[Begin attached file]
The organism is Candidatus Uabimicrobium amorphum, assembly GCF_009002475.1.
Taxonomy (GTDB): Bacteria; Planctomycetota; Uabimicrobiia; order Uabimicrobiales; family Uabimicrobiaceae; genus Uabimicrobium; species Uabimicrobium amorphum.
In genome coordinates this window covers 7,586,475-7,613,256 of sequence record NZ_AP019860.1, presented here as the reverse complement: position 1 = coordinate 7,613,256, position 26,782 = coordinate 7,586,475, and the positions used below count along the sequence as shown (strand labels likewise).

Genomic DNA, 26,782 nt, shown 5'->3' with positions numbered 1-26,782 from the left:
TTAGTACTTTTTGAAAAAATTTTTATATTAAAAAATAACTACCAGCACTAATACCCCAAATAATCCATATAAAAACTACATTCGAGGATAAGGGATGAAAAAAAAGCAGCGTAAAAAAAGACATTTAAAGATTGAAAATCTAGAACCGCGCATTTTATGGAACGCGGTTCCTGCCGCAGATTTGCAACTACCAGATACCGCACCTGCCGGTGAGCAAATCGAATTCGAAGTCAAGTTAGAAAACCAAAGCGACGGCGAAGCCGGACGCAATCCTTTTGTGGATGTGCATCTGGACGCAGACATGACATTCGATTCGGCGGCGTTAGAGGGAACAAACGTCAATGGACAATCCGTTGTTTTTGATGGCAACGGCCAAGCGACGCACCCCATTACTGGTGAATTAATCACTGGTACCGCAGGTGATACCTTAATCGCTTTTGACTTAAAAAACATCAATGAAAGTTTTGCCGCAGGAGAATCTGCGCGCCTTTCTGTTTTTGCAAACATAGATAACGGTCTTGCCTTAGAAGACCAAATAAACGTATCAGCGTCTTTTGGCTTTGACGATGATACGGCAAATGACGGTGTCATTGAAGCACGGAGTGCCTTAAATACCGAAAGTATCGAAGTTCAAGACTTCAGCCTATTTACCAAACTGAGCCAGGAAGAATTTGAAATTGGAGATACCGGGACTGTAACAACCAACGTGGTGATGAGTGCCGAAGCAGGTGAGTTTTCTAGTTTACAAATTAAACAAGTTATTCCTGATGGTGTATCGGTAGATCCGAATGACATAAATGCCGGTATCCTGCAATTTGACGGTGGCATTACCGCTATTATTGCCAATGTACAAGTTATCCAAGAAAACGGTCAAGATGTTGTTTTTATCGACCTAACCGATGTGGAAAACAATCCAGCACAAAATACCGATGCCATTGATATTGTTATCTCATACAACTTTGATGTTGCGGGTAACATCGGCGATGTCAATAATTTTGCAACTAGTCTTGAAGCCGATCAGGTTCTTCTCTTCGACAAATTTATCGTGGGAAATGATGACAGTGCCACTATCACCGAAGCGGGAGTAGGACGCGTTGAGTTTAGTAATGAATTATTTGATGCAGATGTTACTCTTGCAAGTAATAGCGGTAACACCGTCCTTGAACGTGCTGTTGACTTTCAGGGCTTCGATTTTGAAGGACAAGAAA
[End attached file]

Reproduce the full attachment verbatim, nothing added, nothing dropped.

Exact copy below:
The organism is Candidatus Uabimicrobium amorphum, assembly GCF_009002475.1.
Taxonomy (GTDB): Bacteria; Planctomycetota; Uabimicrobiia; order Uabimicrobiales; family Uabimicrobiaceae; genus Uabimicrobium; species Uabimicrobium amorphum.
In genome coordinates this window covers 7,586,475-7,613,256 of sequence record NZ_AP019860.1, presented here as the reverse complement: position 1 = coordinate 7,613,256, position 26,782 = coordinate 7,586,475, and the positions used below count along the sequence as shown (strand labels likewise).

Genomic DNA, 26,782 nt, shown 5'->3' with positions numbered 1-26,782 from the left:
TTAGTACTTTTTGAAAAAATTTTTATATTAAAAAATAACTACCAGCACTAATACCCCAAATAATCCATATAAAAACTACATTCGAGGATAAGGGATGAAAAAAAAGCAGCGTAAAAAAAGACATTTAAAGATTGAAAATCTAGAACCGCGCATTTTATGGAACGCGGTTCCTGCCGCAGATTTGCAACTACCAGATACCGCACCTGCCGGTGAGCAAATCGAATTCGAAGTCAAGTTAGAAAACCAAAGCGACGGCGAAGCCGGACGCAATCCTTTTGTGGATGTGCATCTGGACGCAGACATGACATTCGATTCGGCGGCGTTAGAGGGAACAAACGTCAATGGACAATCCGTTGTTTTTGATGGCAACGGCCAAGCGACGCACCCCATTACTGGTGAATTAATCACTGGTACCGCAGGTGATACCTTAATCGCTTTTGACTTAAAAAACATCAATGAAAGTTTTGCCGCAGGAGAATCTGCGCGCCTTTCTGTTTTTGCAAACATAGATAACGGTCTTGCCTTAGAAGACCAAATAAACGTATCAGCGTCTTTTGGCTTTGACGATGATACGGCAAATGACGGTGTCATTGAAGCACGGAGTGCCTTAAATACCGAAAGTATCGAAGTTCAAGACTTCAGCCTATTTACCAAACTGAGCCAGGAAGAATTTGAAATTGGAGATACCGGGACTGTAACAACCAACGTGGTGATGAGTGCCGAAGCAGGTGAGTTTTCTAGTTTACAAATTAAACAAGTTATTCCTGATGGTGTATCGGTAGATCCGAATGACATAAATGCCGGTATCCTGCAATTTGACGGTGGCATTACCGCTATTATTGCCAATGTACAAGTTATCCAAGAAAACGGTCAAGATGTTGTTTTTATCGACCTAACCGATGTGGAAAACAATCCAGCACAAAATACCGATGCCATTGATATTGTTATCTCATACAACTTTGATGTTGCGGGTAACATCGGCGATGTCAATAATTTTGCAACTAGTCTTGAAGCCGATCAGGTTCTTCTCTTCGACAAATTTATCGTGGGAAATGATGACAGTGCCACTATCACCGAAGCGGGAGTAGGACGCGTTGAGTTTAGTAATGAATTATTTGATGCAGATGTTACTCTTGCAAGTAATAGCGGTAACACCGTCCTTGAACGTGCTGTTGACTTTCAGGGCTTCGATTTTGAAGGACAAGAAA